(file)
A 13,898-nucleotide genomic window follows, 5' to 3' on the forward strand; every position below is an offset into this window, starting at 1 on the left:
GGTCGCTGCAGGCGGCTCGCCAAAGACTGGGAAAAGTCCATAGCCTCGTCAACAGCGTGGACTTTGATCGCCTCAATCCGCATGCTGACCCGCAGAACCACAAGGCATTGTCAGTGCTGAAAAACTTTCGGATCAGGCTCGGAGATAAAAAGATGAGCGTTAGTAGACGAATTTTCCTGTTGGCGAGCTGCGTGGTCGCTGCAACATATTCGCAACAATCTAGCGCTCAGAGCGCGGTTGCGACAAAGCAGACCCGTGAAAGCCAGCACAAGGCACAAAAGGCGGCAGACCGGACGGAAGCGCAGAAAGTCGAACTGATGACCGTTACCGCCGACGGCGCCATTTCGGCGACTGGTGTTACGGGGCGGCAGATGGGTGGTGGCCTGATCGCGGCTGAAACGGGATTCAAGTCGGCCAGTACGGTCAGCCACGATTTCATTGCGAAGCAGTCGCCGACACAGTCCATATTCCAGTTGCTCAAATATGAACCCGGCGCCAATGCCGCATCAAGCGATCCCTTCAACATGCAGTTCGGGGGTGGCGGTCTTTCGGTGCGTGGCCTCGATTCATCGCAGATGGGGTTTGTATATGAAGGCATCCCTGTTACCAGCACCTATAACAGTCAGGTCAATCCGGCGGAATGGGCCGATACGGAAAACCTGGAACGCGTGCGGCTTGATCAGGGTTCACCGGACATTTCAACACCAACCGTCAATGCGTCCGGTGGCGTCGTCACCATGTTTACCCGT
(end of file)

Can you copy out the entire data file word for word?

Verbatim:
A 13,898-nucleotide genomic window follows, 5' to 3' on the forward strand; every position below is an offset into this window, starting at 1 on the left:
GGTCGCTGCAGGCGGCTCGCCAAAGACTGGGAAAAGTCCATAGCCTCGTCAACAGCGTGGACTTTGATCGCCTCAATCCGCATGCTGACCCGCAGAACCACAAGGCATTGTCAGTGCTGAAAAACTTTCGGATCAGGCTCGGAGATAAAAAGATGAGCGTTAGTAGACGAATTTTCCTGTTGGCGAGCTGCGTGGTCGCTGCAACATATTCGCAACAATCTAGCGCTCAGAGCGCGGTTGCGACAAAGCAGACCCGTGAAAGCCAGCACAAGGCACAAAAGGCGGCAGACCGGACGGAAGCGCAGAAAGTCGAACTGATGACCGTTACCGCCGACGGCGCCATTTCGGCGACTGGTGTTACGGGGCGGCAGATGGGTGGTGGCCTGATCGCGGCTGAAACGGGATTCAAGTCGGCCAGTACGGTCAGCCACGATTTCATTGCGAAGCAGTCGCCGACACAGTCCATATTCCAGTTGCTCAAATATGAACCCGGCGCCAATGCCGCATCAAGCGATCCCTTCAACATGCAGTTCGGGGGTGGCGGTCTTTCGGTGCGTGGCCTCGATTCATCGCAGATGGGGTTTGTATATGAAGGCATCCCTGTTACCAGCACCTATAACAGTCAGGTCAATCCGGCGGAATGGGCCGATACGGAAAACCTGGAACGCGTGCGGCTTGATCAGGGTTCACCGGACATTTCAACACCAACCGTCAATGCGTCCGGTGGCGTCGTCACCATGTTTACCCGT